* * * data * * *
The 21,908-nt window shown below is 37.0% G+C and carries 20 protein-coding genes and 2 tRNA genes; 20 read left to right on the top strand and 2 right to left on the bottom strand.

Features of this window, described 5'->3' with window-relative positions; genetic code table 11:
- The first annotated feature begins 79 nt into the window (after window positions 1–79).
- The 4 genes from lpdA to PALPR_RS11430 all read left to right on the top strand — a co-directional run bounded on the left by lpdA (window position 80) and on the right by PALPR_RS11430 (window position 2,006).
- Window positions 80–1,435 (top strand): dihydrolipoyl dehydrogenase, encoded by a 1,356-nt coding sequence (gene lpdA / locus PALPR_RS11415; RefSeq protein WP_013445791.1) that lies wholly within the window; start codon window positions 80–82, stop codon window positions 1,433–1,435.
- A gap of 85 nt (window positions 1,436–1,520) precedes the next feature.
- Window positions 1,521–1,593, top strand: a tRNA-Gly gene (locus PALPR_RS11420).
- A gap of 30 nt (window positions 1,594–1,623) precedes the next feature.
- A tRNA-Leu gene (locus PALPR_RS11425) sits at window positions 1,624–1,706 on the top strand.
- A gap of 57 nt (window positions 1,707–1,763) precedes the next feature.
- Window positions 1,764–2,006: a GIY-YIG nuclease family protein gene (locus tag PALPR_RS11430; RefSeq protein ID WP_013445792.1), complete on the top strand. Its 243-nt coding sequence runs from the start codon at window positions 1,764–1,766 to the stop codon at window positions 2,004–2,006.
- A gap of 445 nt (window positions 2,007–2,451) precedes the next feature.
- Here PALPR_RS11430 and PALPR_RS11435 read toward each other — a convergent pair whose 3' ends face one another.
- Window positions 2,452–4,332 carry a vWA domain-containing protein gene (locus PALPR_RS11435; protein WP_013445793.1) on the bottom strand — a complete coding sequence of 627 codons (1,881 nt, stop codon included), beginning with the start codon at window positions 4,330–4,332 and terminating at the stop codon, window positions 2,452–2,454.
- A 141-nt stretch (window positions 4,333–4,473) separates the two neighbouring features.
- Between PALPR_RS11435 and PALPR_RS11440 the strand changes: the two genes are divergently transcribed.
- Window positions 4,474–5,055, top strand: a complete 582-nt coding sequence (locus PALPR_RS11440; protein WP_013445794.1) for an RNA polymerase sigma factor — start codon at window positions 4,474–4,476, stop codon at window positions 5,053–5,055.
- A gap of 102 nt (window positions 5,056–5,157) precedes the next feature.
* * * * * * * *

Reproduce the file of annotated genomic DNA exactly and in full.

The 21,908-nt window shown below is 37.0% G+C and carries 20 protein-coding genes and 2 tRNA genes; 20 read left to right on the top strand and 2 right to left on the bottom strand.

Features of this window, described 5'->3' with window-relative positions; genetic code table 11:
- The first annotated feature begins 79 nt into the window (after window positions 1–79).
- The 4 genes from lpdA to PALPR_RS11430 all read left to right on the top strand — a co-directional run bounded on the left by lpdA (window position 80) and on the right by PALPR_RS11430 (window position 2,006).
- Window positions 80–1,435 (top strand): dihydrolipoyl dehydrogenase, encoded by a 1,356-nt coding sequence (gene lpdA / locus PALPR_RS11415; RefSeq protein WP_013445791.1) that lies wholly within the window; start codon window positions 80–82, stop codon window positions 1,433–1,435.
- A gap of 85 nt (window positions 1,436–1,520) precedes the next feature.
- Window positions 1,521–1,593, top strand: a tRNA-Gly gene (locus PALPR_RS11420).
- A gap of 30 nt (window positions 1,594–1,623) precedes the next feature.
- A tRNA-Leu gene (locus PALPR_RS11425) sits at window positions 1,624–1,706 on the top strand.
- A gap of 57 nt (window positions 1,707–1,763) precedes the next feature.
- Window positions 1,764–2,006: a GIY-YIG nuclease family protein gene (locus tag PALPR_RS11430; RefSeq protein ID WP_013445792.1), complete on the top strand. Its 243-nt coding sequence runs from the start codon at window positions 1,764–1,766 to the stop codon at window positions 2,004–2,006.
- A gap of 445 nt (window positions 2,007–2,451) precedes the next feature.
- Here PALPR_RS11430 and PALPR_RS11435 read toward each other — a convergent pair whose 3' ends face one another.
- Window positions 2,452–4,332 carry a vWA domain-containing protein gene (locus PALPR_RS11435; protein WP_013445793.1) on the bottom strand — a complete coding sequence of 627 codons (1,881 nt, stop codon included), beginning with the start codon at window positions 4,330–4,332 and terminating at the stop codon, window positions 2,452–2,454.
- A 141-nt stretch (window positions 4,333–4,473) separates the two neighbouring features.
- Between PALPR_RS11435 and PALPR_RS11440 the strand changes: the two genes are divergently transcribed.
- Window positions 4,474–5,055, top strand: a complete 582-nt coding sequence (locus PALPR_RS11440; protein WP_013445794.1) for an RNA polymerase sigma factor — start codon at window positions 4,474–4,476, stop codon at window positions 5,053–5,055.
- A gap of 102 nt (window positions 5,056–5,157) precedes the next feature.